A Higher Power for Atheists and Agnostics (1989)
Posted 22 December 2005 - 12:15 AM
By Roger E. Bissell
January 23, 1989
(Revised Oct.-Nov. 1989)
Like millions of people in our society, I have seen my life become unmanageable because of alcoholism and chemical dependency. Am I an alcoholic? Or a drug addict? No, but because of the way I tried to cope with the effects of drugs and alcohol on the character and behavior of people close to me, I gradually found myself feeling less and less in control of my own life and happiness.
This growing sense of powerlessness gave me and many other “straight” folks like me a basic kinship with alcoholics and drug addicts. In time, we came to accept this kinship by realizing that a “12-Step” program was as important for our emotional and spiritual recovery as it was for the “users.” [By spiritual recovery, I mean the return to a more healthy state of one’s mental functioning and values.—REB, 12/05]
Like those in Alcoholics Anonymous, Pills Anonymous, Cocaine Anonymous, etc., we members of Al-Anon, Adult Children of Alcoholics, Co-Dependents Anonymous, etc., were persuaded to begin our recovery by admitting that we are powerless over alcohol and drugs—and, in general, over “persons, places, and things.”
As important as this was, however, it was just the first step on the road to spiritual and emotional health and “the priceless gift of serenity.” To proceed any further, we somehow had to come to terms with the need for a “Higher Power” in our lives.
A Higher Power as a Tool of Emotional Recovery
We were then encouraged to believe that “a Power greater than ourselves” could restore us to sanity. That reliance on our selves or egos and our hedonistic or willful impulses—rather than higher principles—was the main source of the emotional turmoil and chaos in our lives. That focusing on trying to change someone else’s character or behavior—rather than doing what is right for ourselves—was the cause of our continuing feelings of misery and helplessness.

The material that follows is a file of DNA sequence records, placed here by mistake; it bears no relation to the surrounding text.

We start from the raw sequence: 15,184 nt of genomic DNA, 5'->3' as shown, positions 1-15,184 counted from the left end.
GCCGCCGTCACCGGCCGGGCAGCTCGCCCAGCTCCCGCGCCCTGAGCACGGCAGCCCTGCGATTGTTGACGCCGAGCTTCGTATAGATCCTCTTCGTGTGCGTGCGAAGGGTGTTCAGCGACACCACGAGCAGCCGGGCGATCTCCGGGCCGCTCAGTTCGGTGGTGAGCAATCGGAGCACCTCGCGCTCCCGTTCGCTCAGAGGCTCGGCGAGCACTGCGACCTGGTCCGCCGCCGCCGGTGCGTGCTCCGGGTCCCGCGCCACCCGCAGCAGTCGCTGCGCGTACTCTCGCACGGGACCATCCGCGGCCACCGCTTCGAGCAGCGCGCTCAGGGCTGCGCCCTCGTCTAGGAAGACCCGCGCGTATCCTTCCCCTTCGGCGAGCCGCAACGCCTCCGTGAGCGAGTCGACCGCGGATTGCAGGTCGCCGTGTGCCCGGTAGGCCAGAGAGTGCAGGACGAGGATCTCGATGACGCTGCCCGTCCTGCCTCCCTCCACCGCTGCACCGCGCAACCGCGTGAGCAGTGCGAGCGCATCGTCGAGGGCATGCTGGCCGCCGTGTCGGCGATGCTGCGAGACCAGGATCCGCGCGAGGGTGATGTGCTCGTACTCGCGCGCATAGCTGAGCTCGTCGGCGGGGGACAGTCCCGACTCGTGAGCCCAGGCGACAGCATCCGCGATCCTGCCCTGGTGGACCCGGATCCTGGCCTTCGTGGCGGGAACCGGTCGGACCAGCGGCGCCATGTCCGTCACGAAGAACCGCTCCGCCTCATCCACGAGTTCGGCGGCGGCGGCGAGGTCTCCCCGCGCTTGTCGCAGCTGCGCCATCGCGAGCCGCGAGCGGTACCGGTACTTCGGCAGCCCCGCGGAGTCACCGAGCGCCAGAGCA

We were further invited to “turn our will and our lives over to the care of God” as we understood Him—to admit “to God, to ourselves and to another human being the exact nature of our wrongs”—to be “entirely ready to have God remove all these defects of character”—to “humbly ask Him to remove our shortcomings”—and to seek “through prayer and meditation to improve our conscious contact with God” as we understood Him, “praying only for knowledge of His will for us and the power to carry that out. (Except for the phrase “persons, places and things,” the above quotes are all from the Twelve Steps of AA.)
For these purposes, many people find that the traditional Judeo-Christian God works perfectly well as a Higher Power. Indeed, some of them (especially newcomers) are more than a little nervous or upset to hear the term “Higher Power.” Why not simply call God “God”!
In time, however, most of them come to accept the fact that the 12-Step programs, while not religious per se, are very spiritual—and that in order to offer spiritual and emotional recovery for the greatest number, these programs should scrupulously avoid reference to any specific religious point of view. (These points are made in the 12 Traditions and Three Obstacles to Progress. It’s interesting to note that, if taken consistently, they would seem to rule out the common practice of closing 12-Step meetings with a recitation of the Lord’s Prayer.) The relative few, usually Fundamentalists, who cannot get comfortable with the unaffiliated nature of such programs, are free to gravitate toward Christian recovery programs.
What about those who have trouble relating to an Omnipotent, Omniscient, Omnipresent, All-Good Creator of the Universe? How are they to relate to a Higher Power?
Most of these people begin the process with something more easily grasped or believed in, such as their own conscience—or the “Group Conscience” (i.e., the collective spirit of the assembled recovery group)—or the 12-Step program itself (including the 12 Steps, 12 Traditions, slogans, Do’s and Don’ts, Serenity Prayer, etc.—or some power in Nature greater than themselves (such as the ocean)—or even a radiator or some other concrete object they can focus on in order to “transcend” or get outside of their own selves and wills. (This last technique is similar to what pregnant women train themselves to do in a La Maze childbirth class, which helps them to detach from or dissociate from the pains of labor and delivery.)